The withdrawal of the married couple’s allowance from 2000/01, together with the uniform personal allowance for all individuals irrespective of marital status, has meant that married and cohabiting couples are now on a par with each other for income tax purposes (although this changed, once again, from 2015/16 with the introduction for eligible married couples and civil partners of an election to transfer part of the personal allowance of one spouse/civil partner to the other).
In a similar fashion, for CGT purposes, the annual exempt amount (up to £12,300 for 2020/21) is available to all taxpayers (and hence as much to the advantage of both husband and wife as to each of a cohabiting couple), whilst for IHT purposes, the general exemptions (ie £3,000 per annum, gifts in consideration of marriage and normal expenditure out of income) are available to all.
No distinction is made between married and cohabiting couples for the purposes of working tax credit and child tax credit (CTC): both credits are available irrespective of whether a couple are married or living together as husband and wife. They are also available to lone parents. These credits (which are gradually being replaced by universal credit), particularly CTC, are concerned mainly with children; it is the children who make up the family, and it is the children who should be supported irrespective of whether their parents or carers are married or not.
It was believed by some that to treat cohabitation on a par with marriage for taxation purposes would be impractical in cases where that relationship was likely to be transitory; in other cases (notably situations falling within the old idea of ‘common law marriage’) a different argument could be thought persuasive, albeit that deciding when a temporary arrangement had become permanent could be far from easy. These concerns are no longer critical when it is the child of the relationship that is being supported rather than the relationship itself.
Capital taxes issues
That having been said, the distinction in tax law between a married couple and those living together as husband and wife (and those living together as civil partners) persists in other important areas. Crucially, special reliefs are available to a married couple that enable assets to be transferred inter se without the risk of any tax charge.
For IHT purposes, this relief is unlimited in amount save for the situation where the donee spouse is a non-UK domiciliary (and therefore potentially outside the UK tax net).
For CGT purposes, disposals between spouses are treated on a no gain/no loss basis (see TCGA 1992, s 58). As some (limited!) compensation, it may be noted that various anti-avoidance rules based upon a ‘connected persons’ test will not normally apply to cohabitees. In such cases transactions between the cohabiting couple will be taxed in the same way as transactions between strangers.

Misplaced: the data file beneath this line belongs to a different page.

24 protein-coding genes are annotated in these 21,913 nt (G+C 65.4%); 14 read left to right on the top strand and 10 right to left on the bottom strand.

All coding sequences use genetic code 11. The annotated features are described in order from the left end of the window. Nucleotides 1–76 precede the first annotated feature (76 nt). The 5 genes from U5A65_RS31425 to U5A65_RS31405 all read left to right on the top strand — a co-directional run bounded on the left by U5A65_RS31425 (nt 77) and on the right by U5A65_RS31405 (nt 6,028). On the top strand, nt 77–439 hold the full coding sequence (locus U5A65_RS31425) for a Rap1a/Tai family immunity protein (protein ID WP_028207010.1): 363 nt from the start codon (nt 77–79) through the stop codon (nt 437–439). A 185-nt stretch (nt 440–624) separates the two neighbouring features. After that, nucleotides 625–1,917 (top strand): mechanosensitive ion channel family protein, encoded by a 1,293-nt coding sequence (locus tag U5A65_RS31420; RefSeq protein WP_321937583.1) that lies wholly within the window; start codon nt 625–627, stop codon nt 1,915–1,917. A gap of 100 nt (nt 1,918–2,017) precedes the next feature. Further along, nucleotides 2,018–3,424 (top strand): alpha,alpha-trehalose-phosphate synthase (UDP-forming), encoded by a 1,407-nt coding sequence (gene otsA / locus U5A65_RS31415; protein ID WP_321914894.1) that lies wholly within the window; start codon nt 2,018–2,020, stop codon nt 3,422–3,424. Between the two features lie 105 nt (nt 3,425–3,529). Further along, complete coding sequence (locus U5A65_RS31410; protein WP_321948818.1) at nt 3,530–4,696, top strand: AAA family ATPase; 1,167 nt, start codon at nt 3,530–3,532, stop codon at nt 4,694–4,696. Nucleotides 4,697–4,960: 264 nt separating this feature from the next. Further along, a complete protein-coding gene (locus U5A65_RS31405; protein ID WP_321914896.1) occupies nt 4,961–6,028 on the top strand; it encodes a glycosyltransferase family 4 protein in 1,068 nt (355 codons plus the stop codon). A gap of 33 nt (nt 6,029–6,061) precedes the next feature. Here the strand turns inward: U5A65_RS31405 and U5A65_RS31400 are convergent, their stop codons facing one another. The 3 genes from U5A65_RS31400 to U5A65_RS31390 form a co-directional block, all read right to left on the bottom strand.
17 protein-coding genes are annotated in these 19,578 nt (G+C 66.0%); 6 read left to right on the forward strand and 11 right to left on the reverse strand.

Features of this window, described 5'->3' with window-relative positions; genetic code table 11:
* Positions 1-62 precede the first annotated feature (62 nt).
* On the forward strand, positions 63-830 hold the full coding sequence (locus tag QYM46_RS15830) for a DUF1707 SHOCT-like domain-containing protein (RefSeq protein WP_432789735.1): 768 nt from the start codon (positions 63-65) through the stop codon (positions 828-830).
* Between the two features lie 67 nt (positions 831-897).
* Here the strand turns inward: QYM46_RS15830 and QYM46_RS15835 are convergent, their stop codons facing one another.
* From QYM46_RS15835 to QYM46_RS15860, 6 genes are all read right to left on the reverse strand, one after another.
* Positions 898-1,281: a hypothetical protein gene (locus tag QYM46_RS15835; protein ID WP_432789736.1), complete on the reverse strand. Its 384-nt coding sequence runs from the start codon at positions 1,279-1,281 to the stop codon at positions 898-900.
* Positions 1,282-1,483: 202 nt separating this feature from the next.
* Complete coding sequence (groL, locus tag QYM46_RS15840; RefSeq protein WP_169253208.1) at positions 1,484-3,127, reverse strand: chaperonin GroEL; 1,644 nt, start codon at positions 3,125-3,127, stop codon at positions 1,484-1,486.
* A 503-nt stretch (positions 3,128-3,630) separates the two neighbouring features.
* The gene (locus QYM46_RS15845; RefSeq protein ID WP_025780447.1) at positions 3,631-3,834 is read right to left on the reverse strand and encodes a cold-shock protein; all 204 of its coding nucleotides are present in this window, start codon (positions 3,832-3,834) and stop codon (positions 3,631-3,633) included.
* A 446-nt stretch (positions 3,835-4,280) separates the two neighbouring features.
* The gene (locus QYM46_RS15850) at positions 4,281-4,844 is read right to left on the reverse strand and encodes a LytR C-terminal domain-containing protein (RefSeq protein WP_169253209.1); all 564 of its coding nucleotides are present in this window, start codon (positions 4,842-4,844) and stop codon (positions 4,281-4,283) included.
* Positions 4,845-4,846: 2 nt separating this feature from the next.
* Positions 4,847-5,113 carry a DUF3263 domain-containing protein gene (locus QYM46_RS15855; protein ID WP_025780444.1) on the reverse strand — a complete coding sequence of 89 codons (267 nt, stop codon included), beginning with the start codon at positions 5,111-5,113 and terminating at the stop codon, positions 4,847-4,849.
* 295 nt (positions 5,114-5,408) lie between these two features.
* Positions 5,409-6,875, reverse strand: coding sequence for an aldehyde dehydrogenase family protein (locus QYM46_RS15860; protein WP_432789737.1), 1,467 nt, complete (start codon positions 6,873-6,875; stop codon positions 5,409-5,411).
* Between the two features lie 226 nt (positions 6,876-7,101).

Take, for instance, IHTA 1984, s 10, which is intended to ensure that IHT does not catch a transfer that is a bad bargain. In the case of a transfer between cohabitees, in order to avoid any question of an IHT charge, it is only necessary to show an absence of gratuitous intent on the part of the transferor. It is not necessary to go further, as is the case when the transferee is a connected person, and to show the transfer in question is one that would have been entered into with a third party. Admittedly, this is small beer in the majority of cases where the crucial point in any case where property is transferred between a couple (whether married or otherwise) will be the exemption from charge for inter-spouse transfers.
Consider, however, as a second illustration the CGT rules which tax the settlor on the gains realised by his trustees in cases where he has retained an interest in his trust. For UK trusts, TCGA 1992, ss 77, 78 limit the charge to situations where the settlor or his spouse (no mention of other members of the family, nor of cohabitees) can benefit directly or indirectly from property in the settlement. The legislation on offshore trusts goes further: a settlor has an interest if a benefit may be enjoyed by a category of ‘defined persons’ which includes children (plus their spouses), stepchildren, grandchildren and companies controlled by such persons (including any company controlled by that company). Still no mention of the cohabitee!